Complications of Tibia Fractures

Tibial shaft fractures have been frequently associated with a myriad of complications. Acute complications following injury include compartment syndrome, nerve damage, vascular injury, and infection especially in the setting of high energy and open fractures.18,19 Anterior knee pain is the most common patient complaint after IMN with a variable incidence ranging from 28.6% to 65%.20–23 The etiology of knee pain following tibial nailing is multi-factorial and may still occur after using any of the approaches for IMN.24 Subsequent surgery following tibial IMN placement has often been noted in up to 18% of all patients with painful hardware cited as the most common cause.25 Other reasons for reoperation include malunion and nonunion.

The advent of IMN has largely reduced the incidence of angular malunion and limb shortening in patients with improved anatomic alignment, however rotational malalignment has remained a concern.26 In order to minimize malrotation, new strategies such as the use of external tibial aiming devices during IMN placement have demonstrated a significant reduction in malrotation.27 Although malunions occur in 8-10% of all tibial shaft fractures, the incidence has been reported as high as 50% in proximal-third tibial shaft fractures with valgus and procurvatum deformities being most common.16,28,29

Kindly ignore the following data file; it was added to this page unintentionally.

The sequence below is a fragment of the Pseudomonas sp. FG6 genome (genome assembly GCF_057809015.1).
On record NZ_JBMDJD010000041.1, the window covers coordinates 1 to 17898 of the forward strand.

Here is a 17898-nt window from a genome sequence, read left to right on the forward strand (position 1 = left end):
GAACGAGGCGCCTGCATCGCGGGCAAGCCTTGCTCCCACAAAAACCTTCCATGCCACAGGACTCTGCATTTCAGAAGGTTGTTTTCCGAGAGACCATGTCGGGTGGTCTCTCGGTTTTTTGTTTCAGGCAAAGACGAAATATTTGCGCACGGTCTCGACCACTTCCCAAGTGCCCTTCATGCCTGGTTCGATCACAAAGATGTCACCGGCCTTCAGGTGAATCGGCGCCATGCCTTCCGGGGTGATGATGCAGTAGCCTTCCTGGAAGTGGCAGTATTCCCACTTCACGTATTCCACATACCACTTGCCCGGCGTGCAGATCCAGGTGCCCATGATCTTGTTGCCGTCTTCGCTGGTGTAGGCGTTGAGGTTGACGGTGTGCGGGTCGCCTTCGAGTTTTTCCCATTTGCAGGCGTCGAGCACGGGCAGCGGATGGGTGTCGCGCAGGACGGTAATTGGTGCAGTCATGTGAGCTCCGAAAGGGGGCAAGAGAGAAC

Nonunions have a multifactorial etiology and can result from patient-related factors and/or non-modifiable risk factors. Patient-related factors for tibial shaft nonunions include smoking, obesity, diabetes, alcohol use, and impaired nutritional status. Fong et al. determined tibial shaft fractures with <25% cortical continuity had the highest predictive value for nonunion and reoperation with the presence of a fracture gap, open fractures, and transverse fractures also contributing to a high risk of nonunion.30,31 Several treatment options exist for nonunions including exchange nailing, bone grafting, and nail dynamization.32–34 When a septic nonunion is present, eradication of infection is necessary prior to management via a staged approach.35,36